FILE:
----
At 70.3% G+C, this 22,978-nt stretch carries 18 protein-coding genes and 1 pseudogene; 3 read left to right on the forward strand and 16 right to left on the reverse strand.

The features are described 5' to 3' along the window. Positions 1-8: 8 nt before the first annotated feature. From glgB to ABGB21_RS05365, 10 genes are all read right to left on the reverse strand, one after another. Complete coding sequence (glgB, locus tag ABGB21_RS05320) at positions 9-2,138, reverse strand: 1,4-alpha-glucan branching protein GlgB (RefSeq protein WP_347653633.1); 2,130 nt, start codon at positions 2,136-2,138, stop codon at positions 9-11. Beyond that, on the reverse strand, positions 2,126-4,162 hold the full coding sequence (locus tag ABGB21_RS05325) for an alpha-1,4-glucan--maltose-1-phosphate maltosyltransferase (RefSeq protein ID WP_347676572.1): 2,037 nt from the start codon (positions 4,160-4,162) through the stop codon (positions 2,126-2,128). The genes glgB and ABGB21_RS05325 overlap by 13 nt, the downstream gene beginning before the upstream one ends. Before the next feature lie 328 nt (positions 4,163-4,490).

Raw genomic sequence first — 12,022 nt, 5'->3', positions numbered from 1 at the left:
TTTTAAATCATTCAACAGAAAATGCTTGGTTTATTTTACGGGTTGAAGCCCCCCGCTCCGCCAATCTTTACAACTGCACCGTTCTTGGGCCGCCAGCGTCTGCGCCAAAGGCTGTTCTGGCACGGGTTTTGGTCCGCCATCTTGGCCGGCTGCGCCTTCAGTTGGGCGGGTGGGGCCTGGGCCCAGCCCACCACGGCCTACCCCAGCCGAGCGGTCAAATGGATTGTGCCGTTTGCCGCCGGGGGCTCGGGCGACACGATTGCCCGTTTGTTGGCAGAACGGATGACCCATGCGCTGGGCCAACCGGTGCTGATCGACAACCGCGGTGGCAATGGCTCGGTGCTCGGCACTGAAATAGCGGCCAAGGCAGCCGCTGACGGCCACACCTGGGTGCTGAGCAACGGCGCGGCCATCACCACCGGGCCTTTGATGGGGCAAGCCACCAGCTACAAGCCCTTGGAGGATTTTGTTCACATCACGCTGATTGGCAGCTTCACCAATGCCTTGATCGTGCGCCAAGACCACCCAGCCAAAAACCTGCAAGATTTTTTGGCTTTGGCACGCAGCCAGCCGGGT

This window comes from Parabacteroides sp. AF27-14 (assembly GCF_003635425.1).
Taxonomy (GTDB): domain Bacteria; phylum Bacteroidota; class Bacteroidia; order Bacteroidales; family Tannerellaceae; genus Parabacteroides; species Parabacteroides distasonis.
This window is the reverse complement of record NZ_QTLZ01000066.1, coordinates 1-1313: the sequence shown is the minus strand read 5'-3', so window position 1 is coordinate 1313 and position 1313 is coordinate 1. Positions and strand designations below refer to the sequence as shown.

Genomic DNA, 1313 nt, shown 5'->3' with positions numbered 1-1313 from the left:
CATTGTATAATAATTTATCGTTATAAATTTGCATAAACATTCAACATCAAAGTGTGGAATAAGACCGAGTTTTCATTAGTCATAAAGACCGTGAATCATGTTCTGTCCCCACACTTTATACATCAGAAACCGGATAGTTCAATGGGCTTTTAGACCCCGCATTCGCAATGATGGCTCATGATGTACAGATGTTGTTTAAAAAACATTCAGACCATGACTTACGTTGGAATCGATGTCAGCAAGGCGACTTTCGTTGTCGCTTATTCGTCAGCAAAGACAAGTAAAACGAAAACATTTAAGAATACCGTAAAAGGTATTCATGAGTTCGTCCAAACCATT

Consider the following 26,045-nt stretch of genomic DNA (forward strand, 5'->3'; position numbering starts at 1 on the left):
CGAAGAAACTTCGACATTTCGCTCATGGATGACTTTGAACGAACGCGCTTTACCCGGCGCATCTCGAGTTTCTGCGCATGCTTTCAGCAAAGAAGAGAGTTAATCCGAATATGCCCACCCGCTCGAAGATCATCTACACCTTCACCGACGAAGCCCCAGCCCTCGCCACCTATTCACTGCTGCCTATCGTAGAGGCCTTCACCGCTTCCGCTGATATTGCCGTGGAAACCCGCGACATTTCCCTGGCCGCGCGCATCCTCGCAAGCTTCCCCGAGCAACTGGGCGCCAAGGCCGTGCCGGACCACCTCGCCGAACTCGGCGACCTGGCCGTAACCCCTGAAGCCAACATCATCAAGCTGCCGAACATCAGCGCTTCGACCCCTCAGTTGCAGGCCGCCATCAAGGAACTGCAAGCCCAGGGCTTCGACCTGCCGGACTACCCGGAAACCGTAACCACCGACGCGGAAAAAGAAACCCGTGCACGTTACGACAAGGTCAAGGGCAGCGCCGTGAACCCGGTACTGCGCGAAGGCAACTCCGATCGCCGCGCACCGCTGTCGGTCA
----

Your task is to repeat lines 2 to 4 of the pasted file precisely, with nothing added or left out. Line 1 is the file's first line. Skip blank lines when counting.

The features are described 5' to 3' along the window. Positions 1-8: 8 nt before the first annotated feature. From glgB to ABGB21_RS05365, 10 genes are all read right to left on the reverse strand, one after another. Complete coding sequence (glgB, locus tag ABGB21_RS05320) at positions 9-2,138, reverse strand: 1,4-alpha-glucan branching protein GlgB (RefSeq protein WP_347653633.1); 2,130 nt, start codon at positions 2,136-2,138, stop codon at positions 9-11. Beyond that, on the reverse strand, positions 2,126-4,162 hold the full coding sequence (locus tag ABGB21_RS05325) for an alpha-1,4-glucan--maltose-1-phosphate maltosyltransferase (RefSeq protein ID WP_347676572.1): 2,037 nt from the start codon (positions 4,160-4,162) through the stop codon (positions 2,126-2,128). The genes glgB and ABGB21_RS05325 overlap by 13 nt, the downstream gene beginning before the upstream one ends. Before the next feature lie 328 nt (positions 4,163-4,490).

Raw genomic sequence first — 12,022 nt, 5'->3', positions numbered from 1 at the left:
TTTTAAATCATTCAACAGAAAATGCTTGGTTTATTTTACGGGTTGAAGCCCCCCGCTCCGCCAATCTTTACAACTGCACCGTTCTTGGGCCGCCAGCGTCTGCGCCAAAGGCTGTTCTGGCACGGGTTTTGGTCCGCCATCTTGGCCGGCTGCGCCTTCAGTTGGGCGGGTGGGGCCTGGGCCCAGCCCACCACGGCCTACCCCAGCCGAGCGGTCAAATGGATTGTGCCGTTTGCCGCCGGGGGCTCGGGCGACACGATTGCCCGTTTGTTGGCAGAACGGATGACCCATGCGCTGGGCCAACCGGTGCTGATCGACAACCGCGGTGGCAATGGCTCGGTGCTCGGCACTGAAATAGCGGCCAAGGCAGCCGCTGACGGCCACACCTGGGTGCTGAGCAACGGCGCGGCCATCACCACCGGGCCTTTGATGGGGCAAGCCACCAGCTACAAGCCCTTGGAGGATTTTGTTCACATCACGCTGATTGGCAGCTTCACCAATGCCTTGATCGTGCGCCAAGACCACCCAGCCAAAAACCTGCAAGATTTTTTGGCTTTGGCACGCAGCCAGCCGGGT